When in Rome, ride the Metropolitana. Find out how the locals get around the destination to which you’re traveling, and act accordingly. You won’t need a car rental in places like bike-friendlyAmsterdam or London with its convenient underground Tube, unless you plan to go outside the city.
A car rental is your best bet if you’re traveling to locales that can’t be easily reached by rail or plane (such as the Irish countryside). Be mentally prepared to drive in a foreign country, which can be a frightening experience when faced with incomprehensible traffic signs, narrow streets or sheep roadblocks.
To get from city to city or country to country, examine your rail options in comparison to routes and prices offered by European discount airlines like easyJet or Ryanair. Travelers embarking on extensive travel within Europe may save money by purchasing a rail pass that permits unlimited train travel within a specified region.
9. Tackle last-minute logistics.
A few weeks before your departure date is the right time to start taking care of a number of key logistics: money, phone, house-sitter, pet-sitter.
Call your credit card companies to let them know you’ll be traveling abroad. While you’re at it, find out if you’re going to be charged a fee for using your card overseas. Research the locations of ATMs in your destination, especially if you’ll be relying on cash.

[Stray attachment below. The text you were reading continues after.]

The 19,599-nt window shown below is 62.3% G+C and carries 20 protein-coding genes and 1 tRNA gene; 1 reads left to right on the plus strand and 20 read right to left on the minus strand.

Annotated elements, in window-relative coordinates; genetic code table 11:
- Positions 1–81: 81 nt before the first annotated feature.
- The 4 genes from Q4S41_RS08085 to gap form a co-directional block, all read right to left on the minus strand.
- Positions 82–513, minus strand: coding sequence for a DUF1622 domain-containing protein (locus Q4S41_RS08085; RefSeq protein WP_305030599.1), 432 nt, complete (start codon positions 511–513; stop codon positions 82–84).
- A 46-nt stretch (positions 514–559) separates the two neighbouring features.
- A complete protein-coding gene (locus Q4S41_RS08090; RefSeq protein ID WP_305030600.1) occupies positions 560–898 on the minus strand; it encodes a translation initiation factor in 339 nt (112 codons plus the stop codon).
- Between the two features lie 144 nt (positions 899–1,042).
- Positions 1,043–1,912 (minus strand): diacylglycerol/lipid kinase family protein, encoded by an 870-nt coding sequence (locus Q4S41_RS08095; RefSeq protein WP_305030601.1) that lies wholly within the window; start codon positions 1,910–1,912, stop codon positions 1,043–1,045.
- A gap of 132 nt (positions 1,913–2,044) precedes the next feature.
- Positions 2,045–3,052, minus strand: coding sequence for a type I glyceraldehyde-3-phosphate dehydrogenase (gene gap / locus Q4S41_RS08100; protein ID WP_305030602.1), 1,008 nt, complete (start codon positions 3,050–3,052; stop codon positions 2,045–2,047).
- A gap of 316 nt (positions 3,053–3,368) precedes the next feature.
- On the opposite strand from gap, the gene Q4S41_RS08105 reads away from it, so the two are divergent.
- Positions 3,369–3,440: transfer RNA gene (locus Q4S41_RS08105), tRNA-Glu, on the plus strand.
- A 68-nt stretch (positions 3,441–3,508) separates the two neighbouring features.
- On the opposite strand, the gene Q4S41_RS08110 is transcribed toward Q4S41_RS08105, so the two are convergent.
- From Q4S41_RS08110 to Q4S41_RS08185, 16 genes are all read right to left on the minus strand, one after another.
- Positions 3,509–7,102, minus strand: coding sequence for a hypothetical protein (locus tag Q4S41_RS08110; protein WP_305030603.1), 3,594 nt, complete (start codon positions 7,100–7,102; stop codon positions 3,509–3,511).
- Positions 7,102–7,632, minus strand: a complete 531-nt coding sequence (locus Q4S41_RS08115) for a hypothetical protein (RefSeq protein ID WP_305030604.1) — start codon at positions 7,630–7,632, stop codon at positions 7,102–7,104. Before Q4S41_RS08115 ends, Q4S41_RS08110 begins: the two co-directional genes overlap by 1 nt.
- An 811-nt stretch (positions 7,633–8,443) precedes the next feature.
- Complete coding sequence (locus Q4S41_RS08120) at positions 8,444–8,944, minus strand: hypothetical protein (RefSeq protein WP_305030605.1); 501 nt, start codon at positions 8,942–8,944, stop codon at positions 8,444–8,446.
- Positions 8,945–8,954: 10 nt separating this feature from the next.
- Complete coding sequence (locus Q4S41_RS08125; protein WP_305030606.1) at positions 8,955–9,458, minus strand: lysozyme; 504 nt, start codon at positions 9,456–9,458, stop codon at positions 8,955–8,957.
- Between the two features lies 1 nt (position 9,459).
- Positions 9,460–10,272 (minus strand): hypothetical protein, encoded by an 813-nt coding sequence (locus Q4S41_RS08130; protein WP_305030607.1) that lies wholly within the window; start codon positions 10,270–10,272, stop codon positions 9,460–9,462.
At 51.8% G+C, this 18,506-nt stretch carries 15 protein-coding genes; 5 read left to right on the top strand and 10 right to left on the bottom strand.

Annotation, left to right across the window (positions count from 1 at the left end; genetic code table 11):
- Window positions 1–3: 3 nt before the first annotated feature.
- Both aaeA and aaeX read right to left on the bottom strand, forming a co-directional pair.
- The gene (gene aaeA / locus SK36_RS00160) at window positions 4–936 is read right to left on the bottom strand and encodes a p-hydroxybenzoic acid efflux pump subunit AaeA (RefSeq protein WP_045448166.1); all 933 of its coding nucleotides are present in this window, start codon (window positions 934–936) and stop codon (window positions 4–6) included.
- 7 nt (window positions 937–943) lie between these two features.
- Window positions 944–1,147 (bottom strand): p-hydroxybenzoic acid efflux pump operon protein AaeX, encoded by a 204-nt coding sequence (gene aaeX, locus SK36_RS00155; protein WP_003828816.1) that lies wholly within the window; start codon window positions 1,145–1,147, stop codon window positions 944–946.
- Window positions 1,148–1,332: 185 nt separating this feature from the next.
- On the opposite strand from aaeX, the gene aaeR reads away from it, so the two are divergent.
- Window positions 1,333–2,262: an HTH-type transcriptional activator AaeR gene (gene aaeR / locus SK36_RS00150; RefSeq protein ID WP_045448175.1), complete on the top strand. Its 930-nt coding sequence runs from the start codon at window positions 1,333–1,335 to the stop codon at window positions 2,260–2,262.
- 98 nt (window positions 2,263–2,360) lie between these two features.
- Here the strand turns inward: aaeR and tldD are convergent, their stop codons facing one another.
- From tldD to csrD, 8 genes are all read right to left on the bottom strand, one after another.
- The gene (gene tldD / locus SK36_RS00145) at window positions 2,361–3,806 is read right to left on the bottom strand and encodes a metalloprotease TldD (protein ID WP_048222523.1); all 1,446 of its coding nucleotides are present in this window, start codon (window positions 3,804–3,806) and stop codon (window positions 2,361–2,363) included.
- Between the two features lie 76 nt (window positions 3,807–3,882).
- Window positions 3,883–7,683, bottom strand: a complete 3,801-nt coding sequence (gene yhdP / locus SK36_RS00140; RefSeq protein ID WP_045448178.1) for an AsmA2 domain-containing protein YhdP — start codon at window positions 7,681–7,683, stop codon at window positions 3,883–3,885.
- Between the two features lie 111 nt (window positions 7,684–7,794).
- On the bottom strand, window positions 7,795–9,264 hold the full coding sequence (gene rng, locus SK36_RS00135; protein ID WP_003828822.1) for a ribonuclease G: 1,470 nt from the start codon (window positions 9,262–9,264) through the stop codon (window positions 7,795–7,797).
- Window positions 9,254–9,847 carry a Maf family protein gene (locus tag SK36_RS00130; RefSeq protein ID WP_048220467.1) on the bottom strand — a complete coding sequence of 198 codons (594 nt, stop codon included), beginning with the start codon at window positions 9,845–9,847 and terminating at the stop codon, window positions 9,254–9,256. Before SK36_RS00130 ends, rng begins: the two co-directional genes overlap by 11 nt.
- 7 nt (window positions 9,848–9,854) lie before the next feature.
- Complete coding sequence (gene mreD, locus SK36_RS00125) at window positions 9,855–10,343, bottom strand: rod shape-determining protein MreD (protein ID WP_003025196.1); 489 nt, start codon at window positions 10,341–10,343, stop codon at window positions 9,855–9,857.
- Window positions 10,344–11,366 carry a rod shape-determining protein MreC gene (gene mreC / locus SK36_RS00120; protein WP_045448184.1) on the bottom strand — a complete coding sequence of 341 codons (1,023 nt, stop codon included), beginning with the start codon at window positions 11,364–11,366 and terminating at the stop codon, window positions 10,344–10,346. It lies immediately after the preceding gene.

Does your cell phone plan or equipment allow you to make calls overseas, and if so, how much will it cost you? Many cell phone companies offer temporary international plans that you can purchase for the month you’re traveling. While you may be tempted to leave the phone at home and really “get away from it all,” it’s smart to have an emergency phone with you if you’ll be traveling by car, or hiking or biking long distances.
Instead of packing the day before your trip, start thinking about what you’ll need to bring at least a week before you leave. If your destination of choice is suddenly experiencing abnormal weather, you may need that extra time to go shopping for something like a packable rain coat. Plus, experienced travelers know that the chance of forgetting something essential increases the longer one puts off packing. (It’s only a matter of time until a scientific study confirms this.) About a week before departure day, check the weather, put together a packing list, and take a look at your suitcase to make sure its wheels work and everything’s going to fit.
A 5,000-year-old society mixed with startling innovation makes South Korea’s capital, Seoul, an intriguing spot to visit. You’ll discover antiquated bistros and hundreds of years old sanctuaries with elaborate rooftops sitting amongst high rises and brilliant shopping centers offering the most recent electronic contraptions, while the rough pinnacles of Bukhansan National Park frame a picturesque background.
Convention is vital to Koreans, and even among hip youthful Seoulites, Confucian standards like appreciation for senior citizens still hold influence. Going to a Buddhist sanctuary, examining some extravagant regal food or tucking into a tabletop grill are straightforward ways you can experience the nearby culture for yourself, even on a short visit. You may even hang out with the neighborly local people in the steam rooms and parlors of one of the prevalent bathhouses.